Speaking of fabric, our designed gave us renderings a couple months back of what the room will look like. The room looks great in the renderings but it was all one color. We didn’t know if we could change it so we were ecstatic to find out we could add more color. For the front of the room we chose black fabric. Our thinking behind that was that the projection screen needs to be the focal point of the front of the room. We want the rest of the room to sort of go off in to infinity. We didn’t want someone looking at the screen but having their eye caught by the walls around the screen. The ceiling gave us a similar concern so we went with a dark gray for the stairs of the ceiling. The back, however, is where we could lighten things up and add color. Under the chair rail, we went with a lighter textured gray and above the chair rail and on the ceiling in back we went with a bright bold red. From day one in the building we wanted to have some red but in the rest of the building we couldn’t make it work so we were happy to be able to incorporate some red in Audio A. Then there are multiple client workstations in the room. In the front of the room we went with a textured middle gray for the counter tops. In the back we went with a textured black. We think the back workstations in black will look really good with the red and gray fabric around it. For the flooring, the back of the room has a raised platform for clients. We matched the edit suites in the building by going with the same color and design that we previously chose. Then for the main floor of Audio A we went with a wood planking in a Honey Oak finish. For those who have been in our building in the lobby and lounge we have dark brown wood planking. It’s a great look and is very durable so we went with the same material but different color in audio.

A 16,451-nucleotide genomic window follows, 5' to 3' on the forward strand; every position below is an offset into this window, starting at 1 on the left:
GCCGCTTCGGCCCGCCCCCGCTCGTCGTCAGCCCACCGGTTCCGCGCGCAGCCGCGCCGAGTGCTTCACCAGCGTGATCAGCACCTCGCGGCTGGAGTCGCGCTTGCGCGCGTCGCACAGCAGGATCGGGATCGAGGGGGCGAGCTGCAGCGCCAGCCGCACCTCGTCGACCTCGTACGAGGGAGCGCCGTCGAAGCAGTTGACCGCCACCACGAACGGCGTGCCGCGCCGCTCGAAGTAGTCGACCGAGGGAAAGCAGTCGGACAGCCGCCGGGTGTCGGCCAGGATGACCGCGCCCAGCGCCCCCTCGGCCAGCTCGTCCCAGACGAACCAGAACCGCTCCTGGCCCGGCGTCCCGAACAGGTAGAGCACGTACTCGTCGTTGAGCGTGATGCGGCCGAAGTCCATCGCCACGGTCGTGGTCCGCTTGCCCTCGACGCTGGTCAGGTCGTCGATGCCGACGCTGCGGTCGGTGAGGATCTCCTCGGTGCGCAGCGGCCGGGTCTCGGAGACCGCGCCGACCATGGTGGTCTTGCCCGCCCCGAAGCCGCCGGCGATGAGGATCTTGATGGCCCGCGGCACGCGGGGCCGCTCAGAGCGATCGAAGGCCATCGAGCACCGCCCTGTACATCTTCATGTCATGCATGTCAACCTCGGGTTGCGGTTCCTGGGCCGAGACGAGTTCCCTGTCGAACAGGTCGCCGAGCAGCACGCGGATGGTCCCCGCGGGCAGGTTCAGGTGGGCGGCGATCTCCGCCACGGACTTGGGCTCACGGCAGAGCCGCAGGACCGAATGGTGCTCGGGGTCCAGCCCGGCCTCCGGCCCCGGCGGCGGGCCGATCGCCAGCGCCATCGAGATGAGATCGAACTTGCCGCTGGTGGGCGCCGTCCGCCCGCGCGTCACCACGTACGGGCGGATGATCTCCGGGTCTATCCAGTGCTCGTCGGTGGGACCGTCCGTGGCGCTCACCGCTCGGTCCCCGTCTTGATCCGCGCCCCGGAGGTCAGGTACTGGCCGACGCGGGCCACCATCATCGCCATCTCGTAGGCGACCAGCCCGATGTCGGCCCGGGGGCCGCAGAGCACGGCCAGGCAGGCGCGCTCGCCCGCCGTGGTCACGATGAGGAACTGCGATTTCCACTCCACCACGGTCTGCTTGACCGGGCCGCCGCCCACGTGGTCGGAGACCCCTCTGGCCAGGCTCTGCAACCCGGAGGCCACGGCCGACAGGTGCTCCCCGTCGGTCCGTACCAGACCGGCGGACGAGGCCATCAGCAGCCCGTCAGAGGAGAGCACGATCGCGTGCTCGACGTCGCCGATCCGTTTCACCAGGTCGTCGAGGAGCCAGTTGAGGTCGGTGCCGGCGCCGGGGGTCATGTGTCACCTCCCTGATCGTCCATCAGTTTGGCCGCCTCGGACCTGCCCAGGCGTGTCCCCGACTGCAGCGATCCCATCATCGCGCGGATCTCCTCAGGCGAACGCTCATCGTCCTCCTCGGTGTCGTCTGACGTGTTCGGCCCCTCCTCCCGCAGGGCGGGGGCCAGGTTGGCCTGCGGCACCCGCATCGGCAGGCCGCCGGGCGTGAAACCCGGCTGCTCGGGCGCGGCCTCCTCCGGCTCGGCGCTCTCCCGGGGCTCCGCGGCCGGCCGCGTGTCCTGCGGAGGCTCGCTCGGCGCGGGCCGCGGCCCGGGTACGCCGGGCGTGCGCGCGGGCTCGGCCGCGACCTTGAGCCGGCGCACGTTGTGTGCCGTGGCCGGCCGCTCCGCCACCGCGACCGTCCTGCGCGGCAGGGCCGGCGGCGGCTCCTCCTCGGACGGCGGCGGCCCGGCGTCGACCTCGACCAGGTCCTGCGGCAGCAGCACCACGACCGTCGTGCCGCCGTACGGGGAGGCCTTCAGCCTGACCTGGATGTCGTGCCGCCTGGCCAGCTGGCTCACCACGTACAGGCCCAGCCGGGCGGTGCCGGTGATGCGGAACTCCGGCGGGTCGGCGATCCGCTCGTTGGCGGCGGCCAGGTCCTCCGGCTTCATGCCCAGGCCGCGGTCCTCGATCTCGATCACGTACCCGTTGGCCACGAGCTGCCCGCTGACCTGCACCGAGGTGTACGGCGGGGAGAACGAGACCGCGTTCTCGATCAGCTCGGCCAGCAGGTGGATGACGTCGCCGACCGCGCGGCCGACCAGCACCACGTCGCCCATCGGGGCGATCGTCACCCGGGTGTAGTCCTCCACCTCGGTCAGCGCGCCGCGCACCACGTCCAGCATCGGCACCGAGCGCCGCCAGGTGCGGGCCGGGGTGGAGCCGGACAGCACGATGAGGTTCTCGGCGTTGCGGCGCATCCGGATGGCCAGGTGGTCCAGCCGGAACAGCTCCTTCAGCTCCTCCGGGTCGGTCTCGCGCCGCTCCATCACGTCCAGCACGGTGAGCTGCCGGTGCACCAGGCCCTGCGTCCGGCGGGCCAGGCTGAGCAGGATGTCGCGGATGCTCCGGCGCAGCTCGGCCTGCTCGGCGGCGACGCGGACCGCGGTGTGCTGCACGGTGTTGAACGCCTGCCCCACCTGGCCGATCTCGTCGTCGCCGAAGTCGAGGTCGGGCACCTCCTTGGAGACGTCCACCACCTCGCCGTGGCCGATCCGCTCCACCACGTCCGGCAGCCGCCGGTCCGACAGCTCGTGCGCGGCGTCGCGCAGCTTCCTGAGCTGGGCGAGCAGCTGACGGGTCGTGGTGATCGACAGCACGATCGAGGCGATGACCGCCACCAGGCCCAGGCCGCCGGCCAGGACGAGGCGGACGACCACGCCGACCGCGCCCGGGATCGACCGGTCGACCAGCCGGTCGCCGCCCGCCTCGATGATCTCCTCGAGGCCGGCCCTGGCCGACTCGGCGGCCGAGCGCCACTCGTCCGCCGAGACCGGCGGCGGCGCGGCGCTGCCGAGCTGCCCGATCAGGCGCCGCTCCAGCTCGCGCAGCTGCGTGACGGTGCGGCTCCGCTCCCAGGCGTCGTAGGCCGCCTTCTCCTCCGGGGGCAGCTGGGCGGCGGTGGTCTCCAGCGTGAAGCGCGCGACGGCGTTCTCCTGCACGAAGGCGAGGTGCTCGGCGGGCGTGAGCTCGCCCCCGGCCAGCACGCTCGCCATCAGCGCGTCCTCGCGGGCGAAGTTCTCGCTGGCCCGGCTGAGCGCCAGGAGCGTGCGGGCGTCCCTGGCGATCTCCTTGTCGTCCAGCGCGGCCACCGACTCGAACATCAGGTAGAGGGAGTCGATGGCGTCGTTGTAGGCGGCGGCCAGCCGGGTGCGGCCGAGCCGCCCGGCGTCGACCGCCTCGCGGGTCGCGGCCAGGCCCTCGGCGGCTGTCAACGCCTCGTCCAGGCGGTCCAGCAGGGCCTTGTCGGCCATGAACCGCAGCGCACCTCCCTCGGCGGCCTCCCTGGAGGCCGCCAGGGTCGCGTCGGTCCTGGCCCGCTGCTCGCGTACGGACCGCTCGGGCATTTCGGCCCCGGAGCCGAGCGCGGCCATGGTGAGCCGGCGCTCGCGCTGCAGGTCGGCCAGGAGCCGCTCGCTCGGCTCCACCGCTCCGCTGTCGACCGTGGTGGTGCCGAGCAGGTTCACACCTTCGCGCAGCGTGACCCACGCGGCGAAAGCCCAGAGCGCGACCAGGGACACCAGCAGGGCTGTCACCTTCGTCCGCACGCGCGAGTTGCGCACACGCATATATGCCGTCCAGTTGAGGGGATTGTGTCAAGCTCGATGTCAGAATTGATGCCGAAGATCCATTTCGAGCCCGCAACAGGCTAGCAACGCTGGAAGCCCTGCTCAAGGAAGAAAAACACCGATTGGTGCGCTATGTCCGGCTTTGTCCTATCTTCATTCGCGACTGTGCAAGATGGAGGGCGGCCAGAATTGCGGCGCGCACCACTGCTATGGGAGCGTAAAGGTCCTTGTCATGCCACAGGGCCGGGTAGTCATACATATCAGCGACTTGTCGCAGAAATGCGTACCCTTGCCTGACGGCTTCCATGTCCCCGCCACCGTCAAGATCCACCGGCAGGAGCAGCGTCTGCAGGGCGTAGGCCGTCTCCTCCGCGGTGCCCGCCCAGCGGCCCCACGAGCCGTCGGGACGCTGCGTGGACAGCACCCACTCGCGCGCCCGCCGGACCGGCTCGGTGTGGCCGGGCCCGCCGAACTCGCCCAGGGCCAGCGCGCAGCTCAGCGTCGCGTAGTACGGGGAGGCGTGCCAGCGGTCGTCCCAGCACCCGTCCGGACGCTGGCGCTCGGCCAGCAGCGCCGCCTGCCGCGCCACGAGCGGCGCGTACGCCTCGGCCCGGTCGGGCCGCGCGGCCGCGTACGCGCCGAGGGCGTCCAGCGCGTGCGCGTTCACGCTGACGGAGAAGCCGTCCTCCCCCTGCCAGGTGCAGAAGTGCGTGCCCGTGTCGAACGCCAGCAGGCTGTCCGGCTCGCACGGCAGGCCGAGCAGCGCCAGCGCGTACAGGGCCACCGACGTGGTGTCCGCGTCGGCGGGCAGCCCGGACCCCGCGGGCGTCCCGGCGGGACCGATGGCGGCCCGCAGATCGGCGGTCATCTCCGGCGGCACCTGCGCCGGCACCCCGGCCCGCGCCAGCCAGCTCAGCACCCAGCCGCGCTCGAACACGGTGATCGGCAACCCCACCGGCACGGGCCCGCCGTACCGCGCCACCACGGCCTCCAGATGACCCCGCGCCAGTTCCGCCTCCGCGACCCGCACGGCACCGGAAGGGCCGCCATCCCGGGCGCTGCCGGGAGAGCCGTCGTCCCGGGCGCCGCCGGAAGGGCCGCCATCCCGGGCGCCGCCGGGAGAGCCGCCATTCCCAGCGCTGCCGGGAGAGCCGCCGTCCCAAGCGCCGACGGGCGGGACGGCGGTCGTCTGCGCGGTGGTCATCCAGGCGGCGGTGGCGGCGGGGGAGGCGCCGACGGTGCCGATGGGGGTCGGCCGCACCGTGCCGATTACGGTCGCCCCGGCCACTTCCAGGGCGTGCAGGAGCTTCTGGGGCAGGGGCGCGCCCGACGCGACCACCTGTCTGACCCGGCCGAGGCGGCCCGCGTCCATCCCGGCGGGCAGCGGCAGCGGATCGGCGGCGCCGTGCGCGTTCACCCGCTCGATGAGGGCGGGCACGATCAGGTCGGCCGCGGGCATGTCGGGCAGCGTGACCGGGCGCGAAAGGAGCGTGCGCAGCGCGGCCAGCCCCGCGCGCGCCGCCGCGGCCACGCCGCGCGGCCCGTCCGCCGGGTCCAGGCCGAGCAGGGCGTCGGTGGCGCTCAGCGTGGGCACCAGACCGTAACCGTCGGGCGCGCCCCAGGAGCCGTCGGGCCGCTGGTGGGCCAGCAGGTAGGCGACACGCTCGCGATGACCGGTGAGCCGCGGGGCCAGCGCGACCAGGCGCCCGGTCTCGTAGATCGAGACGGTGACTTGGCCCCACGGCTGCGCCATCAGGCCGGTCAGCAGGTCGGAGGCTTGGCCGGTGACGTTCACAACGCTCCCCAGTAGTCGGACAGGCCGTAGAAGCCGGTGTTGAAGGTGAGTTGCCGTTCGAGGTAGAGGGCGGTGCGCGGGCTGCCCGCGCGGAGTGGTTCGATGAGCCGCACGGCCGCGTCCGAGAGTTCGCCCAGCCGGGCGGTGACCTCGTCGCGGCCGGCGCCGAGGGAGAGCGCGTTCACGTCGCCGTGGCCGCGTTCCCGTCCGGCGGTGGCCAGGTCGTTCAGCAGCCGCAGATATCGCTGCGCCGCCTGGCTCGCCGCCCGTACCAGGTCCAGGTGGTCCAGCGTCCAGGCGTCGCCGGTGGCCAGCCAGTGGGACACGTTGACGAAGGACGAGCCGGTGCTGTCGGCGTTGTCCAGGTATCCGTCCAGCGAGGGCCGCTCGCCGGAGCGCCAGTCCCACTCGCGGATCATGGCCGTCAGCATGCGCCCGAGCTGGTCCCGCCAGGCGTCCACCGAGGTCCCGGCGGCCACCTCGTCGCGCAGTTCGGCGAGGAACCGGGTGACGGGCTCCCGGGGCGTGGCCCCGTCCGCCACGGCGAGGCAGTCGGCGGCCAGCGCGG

On the stage side, we will be repainting the cyc so it’s a clean white. Then the new wall on the stage will also be white. We have the extra large, extra think rug that was on our old stage so that will be on the floor. Then we have gray fabric fiberglass panels that will hang on the non-shooting walls on the stage to help the acoustics. In addition, as part of the Audio A build out we are having some 6 ft. custom mobile sound baffles being built that will be positioned in the room depending on what we’re recording. Beyond that, it will be trial and error testing the acoustics. Once the construction is over we will do some recording, take it in to our acoustical measuring devices and determine what other acoustic tricks we need to do for shooting and recording. We have done some internal recording in there already even with the Stage in construction disarray and the sound is good so we are very confident that when we’re done doing what we’re planning the sound will be excellent on the stage as well.

So there you go. That’s the update. Things are coming along very well. A little slower than we had hoped for but when designing such a precise room it’s better to be accurate than fast. We have done 3 webisodes on the audio process as well as lots of construction photos. You can see them all on our new home website

November 4, 2009|Archive|

About the Author: John Lux

As COO of IDEAS, John manages the day-to-day operations of the company. He is a category expert in studio production and is responsible for bringing advanced digital media technology to IDEAS.